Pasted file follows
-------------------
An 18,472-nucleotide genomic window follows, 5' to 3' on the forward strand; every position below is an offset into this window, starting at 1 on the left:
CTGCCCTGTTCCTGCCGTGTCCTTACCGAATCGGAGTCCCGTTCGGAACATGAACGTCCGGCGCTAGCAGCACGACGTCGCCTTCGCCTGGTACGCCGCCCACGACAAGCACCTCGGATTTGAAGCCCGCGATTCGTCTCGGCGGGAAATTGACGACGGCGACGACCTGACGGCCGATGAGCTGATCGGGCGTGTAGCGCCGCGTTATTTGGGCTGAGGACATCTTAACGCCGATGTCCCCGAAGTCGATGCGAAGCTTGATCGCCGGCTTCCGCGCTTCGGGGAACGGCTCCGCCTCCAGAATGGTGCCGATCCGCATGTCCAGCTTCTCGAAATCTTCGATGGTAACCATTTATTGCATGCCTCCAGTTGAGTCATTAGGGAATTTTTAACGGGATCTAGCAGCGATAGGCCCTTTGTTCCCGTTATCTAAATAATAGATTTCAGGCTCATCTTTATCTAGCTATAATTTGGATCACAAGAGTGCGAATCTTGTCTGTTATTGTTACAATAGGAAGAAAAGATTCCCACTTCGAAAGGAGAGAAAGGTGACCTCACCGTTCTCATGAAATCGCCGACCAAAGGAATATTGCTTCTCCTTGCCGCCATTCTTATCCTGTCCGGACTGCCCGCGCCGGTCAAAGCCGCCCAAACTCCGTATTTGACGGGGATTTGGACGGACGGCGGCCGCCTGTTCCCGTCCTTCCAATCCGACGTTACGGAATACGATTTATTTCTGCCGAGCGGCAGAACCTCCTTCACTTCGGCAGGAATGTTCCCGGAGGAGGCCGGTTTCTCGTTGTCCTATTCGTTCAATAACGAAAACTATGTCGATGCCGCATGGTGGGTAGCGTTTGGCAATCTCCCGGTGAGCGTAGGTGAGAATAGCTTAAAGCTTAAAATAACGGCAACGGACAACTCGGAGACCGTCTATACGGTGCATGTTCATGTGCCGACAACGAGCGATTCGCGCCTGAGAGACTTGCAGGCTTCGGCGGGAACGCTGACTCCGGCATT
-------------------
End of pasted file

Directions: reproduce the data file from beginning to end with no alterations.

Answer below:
An 18,472-nucleotide genomic window follows, 5' to 3' on the forward strand; every position below is an offset into this window, starting at 1 on the left:
CTGCCCTGTTCCTGCCGTGTCCTTACCGAATCGGAGTCCCGTTCGGAACATGAACGTCCGGCGCTAGCAGCACGACGTCGCCTTCGCCTGGTACGCCGCCCACGACAAGCACCTCGGATTTGAAGCCCGCGATTCGTCTCGGCGGGAAATTGACGACGGCGACGACCTGACGGCCGATGAGCTGATCGGGCGTGTAGCGCCGCGTTATTTGGGCTGAGGACATCTTAACGCCGATGTCCCCGAAGTCGATGCGAAGCTTGATCGCCGGCTTCCGCGCTTCGGGGAACGGCTCCGCCTCCAGAATGGTGCCGATCCGCATGTCCAGCTTCTCGAAATCTTCGATGGTAACCATTTATTGCATGCCTCCAGTTGAGTCATTAGGGAATTTTTAACGGGATCTAGCAGCGATAGGCCCTTTGTTCCCGTTATCTAAATAATAGATTTCAGGCTCATCTTTATCTAGCTATAATTTGGATCACAAGAGTGCGAATCTTGTCTGTTATTGTTACAATAGGAAGAAAAGATTCCCACTTCGAAAGGAGAGAAAGGTGACCTCACCGTTCTCATGAAATCGCCGACCAAAGGAATATTGCTTCTCCTTGCCGCCATTCTTATCCTGTCCGGACTGCCCGCGCCGGTCAAAGCCGCCCAAACTCCGTATTTGACGGGGATTTGGACGGACGGCGGCCGCCTGTTCCCGTCCTTCCAATCCGACGTTACGGAATACGATTTATTTCTGCCGAGCGGCAGAACCTCCTTCACTTCGGCAGGAATGTTCCCGGAGGAGGCCGGTTTCTCGTTGTCCTATTCGTTCAATAACGAAAACTATGTCGATGCCGCATGGTGGGTAGCGTTTGGCAATCTCCCGGTGAGCGTAGGTGAGAATAGCTTAAAGCTTAAAATAACGGCAACGGACAACTCGGAGACCGTCTATACGGTGCATGTTCATGTGCCGACAACGAGCGATTCGCGCCTGAGAGACTTGCAGGCTTCGGCGGGAACGCTGACTCCGGCATT